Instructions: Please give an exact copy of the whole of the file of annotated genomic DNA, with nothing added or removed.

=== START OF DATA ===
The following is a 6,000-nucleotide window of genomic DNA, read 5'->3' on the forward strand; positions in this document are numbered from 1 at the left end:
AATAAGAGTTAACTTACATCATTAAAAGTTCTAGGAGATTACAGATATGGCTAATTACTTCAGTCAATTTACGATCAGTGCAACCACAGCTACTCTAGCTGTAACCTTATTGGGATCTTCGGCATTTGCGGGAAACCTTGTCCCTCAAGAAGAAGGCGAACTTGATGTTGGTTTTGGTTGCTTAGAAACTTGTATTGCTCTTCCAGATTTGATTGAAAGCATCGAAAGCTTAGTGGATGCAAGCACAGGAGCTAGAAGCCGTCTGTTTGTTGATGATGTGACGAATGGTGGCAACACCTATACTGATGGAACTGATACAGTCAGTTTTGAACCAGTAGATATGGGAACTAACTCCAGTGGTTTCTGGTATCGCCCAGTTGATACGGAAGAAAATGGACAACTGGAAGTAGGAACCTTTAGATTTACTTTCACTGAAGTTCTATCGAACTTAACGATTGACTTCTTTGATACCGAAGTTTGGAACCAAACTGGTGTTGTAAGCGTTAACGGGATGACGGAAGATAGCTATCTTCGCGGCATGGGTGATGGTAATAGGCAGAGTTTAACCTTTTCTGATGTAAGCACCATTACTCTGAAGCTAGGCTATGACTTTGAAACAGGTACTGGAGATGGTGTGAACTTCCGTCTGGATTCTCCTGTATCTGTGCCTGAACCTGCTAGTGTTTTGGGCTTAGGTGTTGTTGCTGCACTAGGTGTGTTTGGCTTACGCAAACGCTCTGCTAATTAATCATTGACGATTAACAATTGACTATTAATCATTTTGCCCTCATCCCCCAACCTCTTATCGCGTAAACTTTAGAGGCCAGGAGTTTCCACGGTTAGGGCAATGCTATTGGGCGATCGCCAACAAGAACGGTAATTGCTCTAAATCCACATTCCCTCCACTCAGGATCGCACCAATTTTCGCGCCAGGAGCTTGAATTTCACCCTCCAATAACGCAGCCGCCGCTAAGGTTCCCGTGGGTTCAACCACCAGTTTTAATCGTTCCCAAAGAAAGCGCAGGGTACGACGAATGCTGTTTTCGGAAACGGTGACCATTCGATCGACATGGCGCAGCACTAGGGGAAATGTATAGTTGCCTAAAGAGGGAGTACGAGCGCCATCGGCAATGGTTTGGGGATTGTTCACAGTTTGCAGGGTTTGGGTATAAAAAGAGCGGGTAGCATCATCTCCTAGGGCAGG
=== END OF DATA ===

The following is a 6,000-nucleotide window of genomic DNA, read 5'->3' on the forward strand; positions in this document are numbered from 1 at the left end:
AATAAGAGTTAACTTACATCATTAAAAGTTCTAGGAGATTACAGATATGGCTAATTACTTCAGTCAATTTACGATCAGTGCAACCACAGCTACTCTAGCTGTAACCTTATTGGGATCTTCGGCATTTGCGGGAAACCTTGTCCCTCAAGAAGAAGGCGAACTTGATGTTGGTTTTGGTTGCTTAGAAACTTGTATTGCTCTTCCAGATTTGATTGAAAGCATCGAAAGCTTAGTGGATGCAAGCACAGGAGCTAGAAGCCGTCTGTTTGTTGATGATGTGACGAATGGTGGCAACACCTATACTGATGGAACTGATACAGTCAGTTTTGAACCAGTAGATATGGGAACTAACTCCAGTGGTTTCTGGTATCGCCCAGTTGATACGGAAGAAAATGGACAACTGGAAGTAGGAACCTTTAGATTTACTTTCACTGAAGTTCTATCGAACTTAACGATTGACTTCTTTGATACCGAAGTTTGGAACCAAACTGGTGTTGTAAGCGTTAACGGGATGACGGAAGATAGCTATCTTCGCGGCATGGGTGATGGTAATAGGCAGAGTTTAACCTTTTCTGATGTAAGCACCATTACTCTGAAGCTAGGCTATGACTTTGAAACAGGTACTGGAGATGGTGTGAACTTCCGTCTGGATTCTCCTGTATCTGTGCCTGAACCTGCTAGTGTTTTGGGCTTAGGTGTTGTTGCTGCACTAGGTGTGTTTGGCTTACGCAAACGCTCTGCTAATTAATCATTGACGATTAACAATTGACTATTAATCATTTTGCCCTCATCCCCCAACCTCTTATCGCGTAAACTTTAGAGGCCAGGAGTTTCCACGGTTAGGGCAATGCTATTGGGCGATCGCCAACAAGAACGGTAATTGCTCTAAATCCACATTCCCTCCACTCAGGATCGCACCAATTTTCGCGCCAGGAGCTTGAATTTCACCCTCCAATAACGCAGCCGCCGCTAAGGTTCCCGTGGGTTCAACCACCAGTTTTAATCGTTCCCAAAGAAAGCGCAGGGTACGACGAATGCTGTTTTCGGAAACGGTGACCATTCGATCGACATGGCGCAGCACTAGGGGAAATGTATAGTTGCCTAAAGAGGGAGTACGAGCGCCATCGGCAATGGTTTGGGGATTGTTCACAGTTTGCAGGGTTTGGGTATAAAAAGAGCGGGTAGCATCATCTCCTAGGGCAGG